This question was asked me by a parishioner after she read Dr. David Bumbaugh’s article in the most recent issue of UU World. The article is entitled “The Unfulfilled Dream: We Neglected the Universalist Challenge of Restating Our Core Convictions in Contemporary Terms.”
Here is the reply I sent to my parishioner: “Like David, I was a Christian Universalist before I was a Unitarian Universalist. I’m going to answer your question, but I have to back up and take a run at it.
I think Dr. Bumbaugh is right that (in my wording) diversity is sometimes an idol in our movement. The beauty of Universalism is the claim of a common destiny for all human beings. When diversity efforts arise out of that theological claim, they are more authentic than growth-plan diversity.
Here is where I disagree with Dr. Bumbaugh. I think our diversity work already is rooted in the Universalists’ claim of a common destiny for all human beings.
As I see it, every Sunday a Unitarian Universalist congregation is like a model of the whole world. I identify as a Humanist Christian. There are atheists, agnostics, Pagans and Buddhists in my church in Danville, just as there are all these people living side by side in the real world. We come together to celebrate our shared humanity with an eye on the notion, as David Bumbaugh wrote in his article, that “we are all children of the same great love, that we are all fated to a common destiny, that nothing any of us might do will serve to sever us from that great community, and, therefore, there can be no division of the human race into sheep and goats.” When we gather every Sunday, Christians and Pagans, Jews and Humanists and all the rest, we are a snapshot of the result of such a visionary theology.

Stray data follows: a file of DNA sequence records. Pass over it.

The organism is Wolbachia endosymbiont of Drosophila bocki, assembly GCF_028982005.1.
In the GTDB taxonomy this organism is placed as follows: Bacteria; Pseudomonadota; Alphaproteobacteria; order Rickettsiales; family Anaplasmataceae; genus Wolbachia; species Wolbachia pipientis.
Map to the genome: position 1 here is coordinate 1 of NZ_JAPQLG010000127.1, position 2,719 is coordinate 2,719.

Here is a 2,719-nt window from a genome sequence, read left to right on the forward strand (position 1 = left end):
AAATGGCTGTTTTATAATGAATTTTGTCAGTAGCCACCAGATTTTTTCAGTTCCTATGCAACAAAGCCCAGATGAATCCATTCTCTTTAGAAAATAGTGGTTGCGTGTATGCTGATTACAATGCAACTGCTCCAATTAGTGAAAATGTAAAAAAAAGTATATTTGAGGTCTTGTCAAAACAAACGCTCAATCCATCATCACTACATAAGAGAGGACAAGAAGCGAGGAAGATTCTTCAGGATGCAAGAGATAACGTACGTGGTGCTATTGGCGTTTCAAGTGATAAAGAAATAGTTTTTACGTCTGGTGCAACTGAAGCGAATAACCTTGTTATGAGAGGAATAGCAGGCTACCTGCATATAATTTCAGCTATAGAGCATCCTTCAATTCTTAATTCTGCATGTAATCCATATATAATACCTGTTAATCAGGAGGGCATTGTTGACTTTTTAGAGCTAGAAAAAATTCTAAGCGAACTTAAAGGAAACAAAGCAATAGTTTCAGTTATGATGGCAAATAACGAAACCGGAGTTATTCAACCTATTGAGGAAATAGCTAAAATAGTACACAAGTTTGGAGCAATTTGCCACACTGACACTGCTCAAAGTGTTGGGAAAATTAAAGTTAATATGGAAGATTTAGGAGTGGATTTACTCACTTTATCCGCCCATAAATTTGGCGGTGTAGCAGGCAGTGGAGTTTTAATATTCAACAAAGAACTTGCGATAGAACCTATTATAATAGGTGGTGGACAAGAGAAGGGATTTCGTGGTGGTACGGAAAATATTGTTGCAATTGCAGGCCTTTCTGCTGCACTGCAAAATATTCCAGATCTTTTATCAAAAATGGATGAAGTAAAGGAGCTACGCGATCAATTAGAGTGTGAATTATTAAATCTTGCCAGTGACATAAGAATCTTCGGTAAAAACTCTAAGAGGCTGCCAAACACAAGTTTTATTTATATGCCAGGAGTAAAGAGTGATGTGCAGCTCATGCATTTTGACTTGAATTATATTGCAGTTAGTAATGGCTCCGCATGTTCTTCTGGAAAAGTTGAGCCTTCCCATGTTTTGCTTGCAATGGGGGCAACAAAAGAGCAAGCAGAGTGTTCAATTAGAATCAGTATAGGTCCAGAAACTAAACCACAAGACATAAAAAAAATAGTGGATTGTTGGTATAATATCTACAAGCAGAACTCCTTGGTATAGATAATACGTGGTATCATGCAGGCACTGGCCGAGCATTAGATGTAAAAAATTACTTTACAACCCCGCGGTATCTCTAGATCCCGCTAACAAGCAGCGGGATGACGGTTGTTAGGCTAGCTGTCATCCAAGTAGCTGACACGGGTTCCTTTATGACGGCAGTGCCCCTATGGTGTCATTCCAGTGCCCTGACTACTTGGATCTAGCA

Now, certainly we fall short of that vision too. When we climb into our pulpits and backhandedly demand allegiance to agnosticism or atheism, we betray Universalist theology. So, too, when we quietly force out one movement or another because they are either ‘too spiritual’ or ‘too atheistic.’ Ours is not an easy theology to practice.
But the question is, can we worship together every Sunday with authenticity? I believe the answer is yes. I don’t think we’re spiritual dilettantes, and here’s why. As a Humanist Christian, I want to hear from my loved ones in other traditions. Their insights will inform me, though I do not need to be on that same path. I have, for example, drawn great insight from Taoist writings and from atheist philosophers. I’m not on their path exactly, and I never will be, but what they have to share helps me in my effort to live authentically. I also have the responsibility to bring what I find in my own tradition back to the congregation. And the congregation has a responsibility not to get a rash every time Jesus’ name is mentioned.
I like being a Humanist Christian as a Unitarian Universalist because it seems important to me to be able to celebrate our shared humanity and hear from others even as we pursue our own spirituality. The struggle is and will be, what do we have in common? What is the theology which brings us together? We have to keep exploring this question.